Once you’ve decided what type of coverage you need, you next need to decide which company from which to buy. Medigap Policy Finder, www.medicare.gov/find-a-plan/questions/medigap-home.aspx provides a list of companies in your state.

Each plan covers the same medical services, but premiums can vary significantly. The companies use three different methods to set premiums:

  • Attained-age policy premiums are based on your age, so the premium automatically increases as you get older. Before buying an attained age policy, ask the insurance company for premium costs for the next age increments, so you’ll know what increases to expect each year.
  • Issue-age policy premiums are based on the age you first buy the policy. The premium will never be higher than the amount the company is charging new buyers at the same age. For example, if you buy the policy at age 65, in five years, the premium will be what the company is charging new 65-year-old buyers. While your premiums may increase, the increases may not be large because the company will keep premiums lower to attract new buyers.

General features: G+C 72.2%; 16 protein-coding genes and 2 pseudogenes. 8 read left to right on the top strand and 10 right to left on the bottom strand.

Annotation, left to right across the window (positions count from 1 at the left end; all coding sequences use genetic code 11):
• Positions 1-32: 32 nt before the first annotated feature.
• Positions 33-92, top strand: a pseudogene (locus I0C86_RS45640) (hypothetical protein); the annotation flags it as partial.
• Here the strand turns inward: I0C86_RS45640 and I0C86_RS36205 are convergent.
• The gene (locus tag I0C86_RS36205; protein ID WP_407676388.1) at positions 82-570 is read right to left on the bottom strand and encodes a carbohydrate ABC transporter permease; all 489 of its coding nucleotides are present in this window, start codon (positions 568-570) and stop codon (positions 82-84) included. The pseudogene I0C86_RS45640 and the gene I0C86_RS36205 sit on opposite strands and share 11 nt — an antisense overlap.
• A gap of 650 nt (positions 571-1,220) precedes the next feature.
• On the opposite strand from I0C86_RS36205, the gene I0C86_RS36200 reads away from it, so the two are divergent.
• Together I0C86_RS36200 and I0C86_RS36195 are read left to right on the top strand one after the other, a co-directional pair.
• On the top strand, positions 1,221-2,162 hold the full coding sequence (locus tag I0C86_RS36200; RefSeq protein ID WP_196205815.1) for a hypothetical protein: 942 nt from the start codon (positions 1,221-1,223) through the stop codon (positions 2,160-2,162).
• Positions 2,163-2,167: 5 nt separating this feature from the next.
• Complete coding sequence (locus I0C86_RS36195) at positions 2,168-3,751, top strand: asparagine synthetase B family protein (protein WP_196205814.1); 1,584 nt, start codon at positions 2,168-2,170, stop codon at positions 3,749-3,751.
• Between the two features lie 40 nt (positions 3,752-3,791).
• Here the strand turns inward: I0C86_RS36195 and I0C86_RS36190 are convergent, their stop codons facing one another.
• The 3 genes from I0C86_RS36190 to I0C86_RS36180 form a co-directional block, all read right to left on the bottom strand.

• Community policy premiums charge the same price to everyone in your area regardless of age. The premiums go up only when the insurance company raises premiums on all policies of the same type; increases are regulated by state insurance departments.

Although the premiums on an attained-age policy may be lower at first, issue-age or community policies are generally better buys; although more expensive at first, they doesn’t increase as much over time.

Some other things to keep in mind when choosing a policy:

  • Look for a company that files Medigap claims automatically, which can save time and effort.
  • Purchase from a financially sound company. Make certain that the insurer is rated in the top two categories by one of the services that rates insurance companies, such as A.M. Best or Weiss.
  • Contact your state insurance department to find out if the insurance company has any complaints filed against it.

Although finding the right Medigap policy can be daunting, these tips can help remove some of the confusion.  We also offer a free educational workshop to help with your estate and asset protection planning.  Just click here to RSVP for the day and time that works for you